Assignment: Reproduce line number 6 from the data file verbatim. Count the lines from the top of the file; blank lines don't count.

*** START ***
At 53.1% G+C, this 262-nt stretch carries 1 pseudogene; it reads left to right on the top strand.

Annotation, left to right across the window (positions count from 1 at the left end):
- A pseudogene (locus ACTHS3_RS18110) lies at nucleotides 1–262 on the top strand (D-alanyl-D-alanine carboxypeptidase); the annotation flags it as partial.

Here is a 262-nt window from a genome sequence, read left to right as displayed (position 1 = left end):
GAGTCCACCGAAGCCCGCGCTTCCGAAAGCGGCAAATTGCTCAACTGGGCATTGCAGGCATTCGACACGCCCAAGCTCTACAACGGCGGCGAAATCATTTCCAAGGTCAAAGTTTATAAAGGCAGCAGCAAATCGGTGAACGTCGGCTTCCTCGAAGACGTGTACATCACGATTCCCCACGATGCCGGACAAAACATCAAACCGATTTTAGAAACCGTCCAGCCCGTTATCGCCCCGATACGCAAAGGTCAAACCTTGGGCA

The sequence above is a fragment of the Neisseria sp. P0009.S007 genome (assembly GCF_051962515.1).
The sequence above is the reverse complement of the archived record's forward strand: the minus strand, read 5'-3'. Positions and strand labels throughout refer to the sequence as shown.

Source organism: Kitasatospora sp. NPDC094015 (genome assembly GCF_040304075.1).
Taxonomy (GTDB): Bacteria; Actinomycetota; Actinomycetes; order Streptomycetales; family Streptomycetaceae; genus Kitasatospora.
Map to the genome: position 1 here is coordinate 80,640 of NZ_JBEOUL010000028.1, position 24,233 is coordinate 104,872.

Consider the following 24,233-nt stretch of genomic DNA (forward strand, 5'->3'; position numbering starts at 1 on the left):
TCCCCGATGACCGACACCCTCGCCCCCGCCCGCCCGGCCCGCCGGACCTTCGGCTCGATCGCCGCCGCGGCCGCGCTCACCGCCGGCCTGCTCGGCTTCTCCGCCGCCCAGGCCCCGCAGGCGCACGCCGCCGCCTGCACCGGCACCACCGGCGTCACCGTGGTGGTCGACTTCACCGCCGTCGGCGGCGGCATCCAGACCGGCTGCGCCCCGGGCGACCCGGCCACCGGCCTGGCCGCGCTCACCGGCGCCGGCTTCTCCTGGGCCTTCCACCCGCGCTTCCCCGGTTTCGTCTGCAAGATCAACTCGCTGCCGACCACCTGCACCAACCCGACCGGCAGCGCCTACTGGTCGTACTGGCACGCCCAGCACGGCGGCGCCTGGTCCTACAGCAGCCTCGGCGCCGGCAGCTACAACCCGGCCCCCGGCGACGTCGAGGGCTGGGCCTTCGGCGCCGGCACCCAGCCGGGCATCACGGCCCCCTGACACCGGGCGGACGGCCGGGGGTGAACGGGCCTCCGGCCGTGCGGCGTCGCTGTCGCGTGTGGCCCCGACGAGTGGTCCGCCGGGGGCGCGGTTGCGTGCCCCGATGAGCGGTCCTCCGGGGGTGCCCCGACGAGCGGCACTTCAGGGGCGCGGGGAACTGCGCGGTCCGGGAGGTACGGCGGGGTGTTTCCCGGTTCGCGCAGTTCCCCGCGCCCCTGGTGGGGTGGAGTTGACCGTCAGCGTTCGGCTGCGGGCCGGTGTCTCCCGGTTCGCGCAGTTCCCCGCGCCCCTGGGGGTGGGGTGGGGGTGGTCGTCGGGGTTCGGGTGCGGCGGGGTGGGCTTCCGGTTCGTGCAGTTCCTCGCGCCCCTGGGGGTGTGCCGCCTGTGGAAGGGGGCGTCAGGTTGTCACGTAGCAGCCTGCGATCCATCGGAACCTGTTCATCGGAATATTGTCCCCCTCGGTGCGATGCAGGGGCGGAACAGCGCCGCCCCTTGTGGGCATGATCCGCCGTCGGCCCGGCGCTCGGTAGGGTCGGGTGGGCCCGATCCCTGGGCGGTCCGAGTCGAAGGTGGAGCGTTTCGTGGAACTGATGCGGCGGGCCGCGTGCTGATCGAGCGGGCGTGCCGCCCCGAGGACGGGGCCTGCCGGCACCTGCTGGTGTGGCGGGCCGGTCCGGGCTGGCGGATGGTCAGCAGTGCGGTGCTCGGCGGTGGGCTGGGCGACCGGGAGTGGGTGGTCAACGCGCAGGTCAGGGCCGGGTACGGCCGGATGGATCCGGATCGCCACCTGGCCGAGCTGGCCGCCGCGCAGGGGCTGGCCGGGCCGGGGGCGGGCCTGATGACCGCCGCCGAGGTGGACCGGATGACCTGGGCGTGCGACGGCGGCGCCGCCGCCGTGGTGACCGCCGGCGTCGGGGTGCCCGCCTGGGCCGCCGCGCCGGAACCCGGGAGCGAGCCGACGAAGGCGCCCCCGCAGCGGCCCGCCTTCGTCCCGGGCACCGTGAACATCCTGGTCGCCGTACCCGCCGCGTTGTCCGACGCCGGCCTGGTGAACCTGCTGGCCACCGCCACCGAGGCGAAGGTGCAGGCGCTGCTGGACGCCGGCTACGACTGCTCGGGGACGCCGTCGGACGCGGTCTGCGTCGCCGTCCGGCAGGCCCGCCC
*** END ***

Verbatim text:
The sequence above is a fragment of the Neisseria sp. P0009.S007 genome (assembly GCF_051962515.1).